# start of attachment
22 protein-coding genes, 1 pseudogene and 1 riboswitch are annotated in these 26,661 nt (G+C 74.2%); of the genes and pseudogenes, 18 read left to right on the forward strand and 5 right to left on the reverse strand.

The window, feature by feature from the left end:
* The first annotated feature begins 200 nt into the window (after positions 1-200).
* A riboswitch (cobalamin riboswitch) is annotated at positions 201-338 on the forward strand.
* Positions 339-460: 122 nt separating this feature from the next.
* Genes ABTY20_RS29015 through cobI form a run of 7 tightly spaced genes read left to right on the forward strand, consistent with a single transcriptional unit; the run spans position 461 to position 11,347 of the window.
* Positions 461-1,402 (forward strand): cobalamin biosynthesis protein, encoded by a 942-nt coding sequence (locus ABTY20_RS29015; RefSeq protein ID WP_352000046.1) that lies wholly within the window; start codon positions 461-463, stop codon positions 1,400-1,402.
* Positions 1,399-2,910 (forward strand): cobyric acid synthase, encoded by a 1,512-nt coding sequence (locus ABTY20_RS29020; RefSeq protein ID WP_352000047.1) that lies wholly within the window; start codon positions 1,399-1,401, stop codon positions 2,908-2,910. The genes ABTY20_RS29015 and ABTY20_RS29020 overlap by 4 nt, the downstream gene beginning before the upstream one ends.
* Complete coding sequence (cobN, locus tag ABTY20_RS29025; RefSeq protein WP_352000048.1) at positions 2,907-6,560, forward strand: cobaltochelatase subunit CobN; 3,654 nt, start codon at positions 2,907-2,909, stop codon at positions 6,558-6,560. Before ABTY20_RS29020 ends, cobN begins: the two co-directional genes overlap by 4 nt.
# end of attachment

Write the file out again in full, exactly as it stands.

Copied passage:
22 protein-coding genes, 1 pseudogene and 1 riboswitch are annotated in these 26,661 nt (G+C 74.2%); of the genes and pseudogenes, 18 read left to right on the forward strand and 5 right to left on the reverse strand.

The window, feature by feature from the left end:
* The first annotated feature begins 200 nt into the window (after positions 1-200).
* A riboswitch (cobalamin riboswitch) is annotated at positions 201-338 on the forward strand.
* Positions 339-460: 122 nt separating this feature from the next.
* Genes ABTY20_RS29015 through cobI form a run of 7 tightly spaced genes read left to right on the forward strand, consistent with a single transcriptional unit; the run spans position 461 to position 11,347 of the window.
* Positions 461-1,402 (forward strand): cobalamin biosynthesis protein, encoded by a 942-nt coding sequence (locus ABTY20_RS29015; RefSeq protein ID WP_352000046.1) that lies wholly within the window; start codon positions 461-463, stop codon positions 1,400-1,402.
* Positions 1,399-2,910 (forward strand): cobyric acid synthase, encoded by a 1,512-nt coding sequence (locus ABTY20_RS29020; RefSeq protein ID WP_352000047.1) that lies wholly within the window; start codon positions 1,399-1,401, stop codon positions 2,908-2,910. The genes ABTY20_RS29015 and ABTY20_RS29020 overlap by 4 nt, the downstream gene beginning before the upstream one ends.
* Complete coding sequence (cobN, locus tag ABTY20_RS29025; RefSeq protein WP_352000048.1) at positions 2,907-6,560, forward strand: cobaltochelatase subunit CobN; 3,654 nt, start codon at positions 2,907-2,909, stop codon at positions 6,558-6,560. Before ABTY20_RS29020 ends, cobN begins: the two co-directional genes overlap by 4 nt.